The second of the two books of Chronicles cover the same time period as the two books of Kings. This is a time period of about 424 years, from the time of Solomon’s reign until Cyrus’ decree to rebuild Jerusalem. Approximately from 960 to 536 BC.

Author of 2 Chronicles

The author of 2 Chronicles is the same as 1 Chronicles:

The book does not claim an author, but tradition says that the author was Ezra. Ezra was a priest in the southern kingdom who lived in Jerusalem (Ezra 7:11). The books of Chronicles focus on temple worship, priests and Levites. This fits with the fact that Ezra was a priest. The writing style is very similar to Ezra, who wrote the book bearing his name. The two books of Chronicles are historical books which go up to the time period of the book of Ezra. The book of Ezra reads like a continuation of the book of 2 Chronicles.

Date Written

The author, probably Ezra, wrote it after the Jews had returned to the land after the Babylonian Captivity (1 Chronicles 3:19; 6:15; 9:1, 2). The book is a guide to those returning from exile to know how to worship in the Temple of Jerusalem. It was written between 450 and 425 BC and covers approximately 424 years.

Categories
Bible Thought

Share Your Christian Testimony

One of the greatest witnessing tools available to anyone is their own Christian testimony. Telling other people your own story of how you understood your need for salvation is a powerful means to witness to others around you. This does not mean that you should avoid telling them what the Bible says, but giving a clear example through your life of how God can save and change a person is a great first step in bringing someone to the Lord.

If you have not shared your testimony with others before, let me encourage you to write it out. Writing your Christian testimony will help you hone in on what is important in your story and what is not. Preparing your testimony on paper will give you a confidence that will help you when you stand before a group or share with an individual.

As a powerful witnessing tool, your testimony should simply share with the listener (or reader) the basic elements of salvation. Here are some questions that will help you think through the basics of what each testimony should include.

  • How did God reveal to you that you were a sinner?
  • Once you understood your condition before God, how did God begin to show you His love?
  • With an understanding of Christ’s sacrifice on the cross, what were the next steps you took to accept His salvation?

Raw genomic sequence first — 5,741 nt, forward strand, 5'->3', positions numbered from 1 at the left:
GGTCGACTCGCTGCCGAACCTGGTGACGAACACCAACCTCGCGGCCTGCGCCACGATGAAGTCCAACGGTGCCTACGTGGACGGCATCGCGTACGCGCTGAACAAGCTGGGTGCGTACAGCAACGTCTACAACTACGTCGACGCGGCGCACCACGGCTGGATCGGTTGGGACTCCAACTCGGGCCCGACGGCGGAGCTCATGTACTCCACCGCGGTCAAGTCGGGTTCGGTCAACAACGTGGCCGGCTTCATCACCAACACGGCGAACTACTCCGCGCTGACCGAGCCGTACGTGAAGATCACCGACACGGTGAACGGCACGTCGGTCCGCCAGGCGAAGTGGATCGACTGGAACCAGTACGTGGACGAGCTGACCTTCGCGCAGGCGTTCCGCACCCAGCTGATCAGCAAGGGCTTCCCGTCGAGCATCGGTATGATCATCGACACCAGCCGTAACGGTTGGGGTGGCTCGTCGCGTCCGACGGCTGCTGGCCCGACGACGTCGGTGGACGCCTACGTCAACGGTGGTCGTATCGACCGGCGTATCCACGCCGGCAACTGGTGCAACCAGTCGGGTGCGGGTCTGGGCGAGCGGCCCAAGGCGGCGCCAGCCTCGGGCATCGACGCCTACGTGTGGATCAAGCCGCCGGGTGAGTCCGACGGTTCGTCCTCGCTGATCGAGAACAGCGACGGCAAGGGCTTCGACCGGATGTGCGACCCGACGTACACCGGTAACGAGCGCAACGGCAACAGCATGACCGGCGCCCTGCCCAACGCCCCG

• Did God use one person or event to show you your need, or were there several people over time that God brought into your life?
  • What were some of the events surrounding your salvation? Were you in a church? At a park?
  • Do you have any stories that illustrate how God made Himself known to you?

Now that you have your testimony written down, you need to look for opportunities to tell others. Often people will give their testimony for the first time at a church meeting.  When going on a mission trip the individuals in the group are usually asked to share their testimony with others in the group or on the field where they are visiting. These are great opportunities to tell others what God has done for you. You are surrounded by friends who want to know more about God’s leading in your life.

Your friends and co-workers may be the first ones who see that there has been a change in your life. You might find it easy to tell them about the Lord because they are already curious. However, telling strangers about your salvation may seem a little awkward. Just remember the last time you got involved in a conversation with someone you had previously never met. Did you talk about the weather? Your favorite baseball team? We usually talk about things that are going on around us. Use that as an opportunity to steer the conversation so you can tell what God has done for you.

Be careful to avoid “church words.” These are the words and phrases we become accustomed to in the church, but the world has no idea what they mean. Remember each time you give your testimony that there may be someone in the audience who is unsaved. This is true even if you are telling your story in church. Keep your words easy to understand.

  • What is a sinner?
  • What does it mean to repent?
  • You were convicted?! Of what crime?

Try to use normal vocabulary. Not everyone has the same background and experiences you have. Take time to answer any questions that come up about the Lord. Not everyone will get saved the first time they have the Gospel presented to them. It is our privilege to tell others about our salvation, it is God’s responsibility to draw them to Himself.